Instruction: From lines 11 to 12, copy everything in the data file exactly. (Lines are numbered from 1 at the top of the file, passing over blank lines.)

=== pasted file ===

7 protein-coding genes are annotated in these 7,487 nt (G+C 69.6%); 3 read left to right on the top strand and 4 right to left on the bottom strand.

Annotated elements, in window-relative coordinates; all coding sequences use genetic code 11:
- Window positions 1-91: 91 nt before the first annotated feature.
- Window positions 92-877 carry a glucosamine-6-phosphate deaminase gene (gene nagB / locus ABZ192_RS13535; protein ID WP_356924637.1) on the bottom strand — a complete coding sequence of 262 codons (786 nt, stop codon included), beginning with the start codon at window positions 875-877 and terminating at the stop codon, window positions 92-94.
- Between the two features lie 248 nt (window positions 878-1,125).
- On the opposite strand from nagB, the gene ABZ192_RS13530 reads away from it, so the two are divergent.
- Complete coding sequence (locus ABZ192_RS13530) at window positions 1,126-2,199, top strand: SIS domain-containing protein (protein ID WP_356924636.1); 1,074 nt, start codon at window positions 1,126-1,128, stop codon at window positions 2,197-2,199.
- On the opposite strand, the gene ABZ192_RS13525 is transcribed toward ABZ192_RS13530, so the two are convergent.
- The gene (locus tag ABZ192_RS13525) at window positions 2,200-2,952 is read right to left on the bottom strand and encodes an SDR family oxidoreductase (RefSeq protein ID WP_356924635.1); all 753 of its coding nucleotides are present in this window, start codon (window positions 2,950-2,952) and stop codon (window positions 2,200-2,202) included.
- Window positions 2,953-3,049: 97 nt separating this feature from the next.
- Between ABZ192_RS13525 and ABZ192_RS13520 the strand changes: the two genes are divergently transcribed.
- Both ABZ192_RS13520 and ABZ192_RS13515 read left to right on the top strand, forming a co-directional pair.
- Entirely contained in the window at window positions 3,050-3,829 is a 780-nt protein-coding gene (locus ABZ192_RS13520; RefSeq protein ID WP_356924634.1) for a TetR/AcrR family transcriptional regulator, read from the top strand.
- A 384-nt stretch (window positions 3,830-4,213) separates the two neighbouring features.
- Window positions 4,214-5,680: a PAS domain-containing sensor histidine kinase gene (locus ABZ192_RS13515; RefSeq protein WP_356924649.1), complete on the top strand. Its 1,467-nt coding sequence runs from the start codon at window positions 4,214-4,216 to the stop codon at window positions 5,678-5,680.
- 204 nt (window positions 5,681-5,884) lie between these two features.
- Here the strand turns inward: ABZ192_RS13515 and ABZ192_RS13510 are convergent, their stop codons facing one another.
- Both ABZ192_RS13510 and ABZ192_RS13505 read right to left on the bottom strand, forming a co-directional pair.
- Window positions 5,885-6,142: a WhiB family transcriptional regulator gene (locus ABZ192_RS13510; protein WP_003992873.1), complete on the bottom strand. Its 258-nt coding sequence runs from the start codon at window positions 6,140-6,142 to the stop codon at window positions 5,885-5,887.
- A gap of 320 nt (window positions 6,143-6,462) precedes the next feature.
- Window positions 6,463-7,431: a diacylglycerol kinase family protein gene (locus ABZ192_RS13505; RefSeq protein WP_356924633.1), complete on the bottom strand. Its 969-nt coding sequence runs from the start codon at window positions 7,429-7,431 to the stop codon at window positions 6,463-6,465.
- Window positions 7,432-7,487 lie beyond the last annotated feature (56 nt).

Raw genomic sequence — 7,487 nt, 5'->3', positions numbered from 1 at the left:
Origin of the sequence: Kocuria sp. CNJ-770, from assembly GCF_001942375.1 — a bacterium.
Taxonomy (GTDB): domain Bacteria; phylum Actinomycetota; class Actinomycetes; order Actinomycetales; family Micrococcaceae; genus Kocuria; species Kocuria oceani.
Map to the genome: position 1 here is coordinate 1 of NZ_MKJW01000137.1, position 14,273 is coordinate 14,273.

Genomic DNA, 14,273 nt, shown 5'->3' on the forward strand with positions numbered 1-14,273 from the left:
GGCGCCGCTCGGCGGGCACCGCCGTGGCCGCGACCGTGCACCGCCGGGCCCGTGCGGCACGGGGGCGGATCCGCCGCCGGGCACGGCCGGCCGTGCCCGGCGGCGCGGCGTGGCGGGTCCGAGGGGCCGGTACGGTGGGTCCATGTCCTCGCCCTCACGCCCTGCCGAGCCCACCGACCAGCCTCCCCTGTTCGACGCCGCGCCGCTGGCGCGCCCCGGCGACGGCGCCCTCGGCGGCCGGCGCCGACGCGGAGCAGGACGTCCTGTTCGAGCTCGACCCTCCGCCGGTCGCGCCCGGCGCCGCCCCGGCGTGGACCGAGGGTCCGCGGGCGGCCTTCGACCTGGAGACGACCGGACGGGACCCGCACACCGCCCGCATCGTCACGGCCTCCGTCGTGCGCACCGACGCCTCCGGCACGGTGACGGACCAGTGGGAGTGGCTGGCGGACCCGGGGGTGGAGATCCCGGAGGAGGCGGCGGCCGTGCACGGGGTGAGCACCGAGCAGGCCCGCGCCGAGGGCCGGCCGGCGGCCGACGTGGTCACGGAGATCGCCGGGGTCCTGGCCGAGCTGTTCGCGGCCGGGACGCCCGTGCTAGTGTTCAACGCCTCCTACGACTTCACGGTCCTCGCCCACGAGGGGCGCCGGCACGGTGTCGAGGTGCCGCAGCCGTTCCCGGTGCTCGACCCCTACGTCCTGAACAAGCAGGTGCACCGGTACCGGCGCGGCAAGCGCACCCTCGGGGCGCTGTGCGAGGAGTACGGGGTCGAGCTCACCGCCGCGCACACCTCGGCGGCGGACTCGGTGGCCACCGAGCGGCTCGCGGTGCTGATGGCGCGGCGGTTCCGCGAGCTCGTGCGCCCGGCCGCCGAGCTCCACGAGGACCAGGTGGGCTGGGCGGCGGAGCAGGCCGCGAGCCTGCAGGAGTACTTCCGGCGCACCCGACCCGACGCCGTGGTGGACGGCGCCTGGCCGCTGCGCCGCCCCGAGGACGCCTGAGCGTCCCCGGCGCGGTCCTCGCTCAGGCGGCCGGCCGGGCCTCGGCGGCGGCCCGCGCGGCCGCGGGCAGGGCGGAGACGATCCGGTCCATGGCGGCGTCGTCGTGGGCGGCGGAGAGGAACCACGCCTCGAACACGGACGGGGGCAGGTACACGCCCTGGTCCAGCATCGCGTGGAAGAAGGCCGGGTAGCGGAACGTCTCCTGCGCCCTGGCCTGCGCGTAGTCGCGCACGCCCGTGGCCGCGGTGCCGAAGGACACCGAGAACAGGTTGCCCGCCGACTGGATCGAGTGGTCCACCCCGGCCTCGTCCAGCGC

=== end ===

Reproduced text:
- Between ABZ192_RS13525 and ABZ192_RS13520 the strand changes: the two genes are divergently transcribed.
- Both ABZ192_RS13520 and ABZ192_RS13515 read left to right on the top strand, forming a co-directional pair.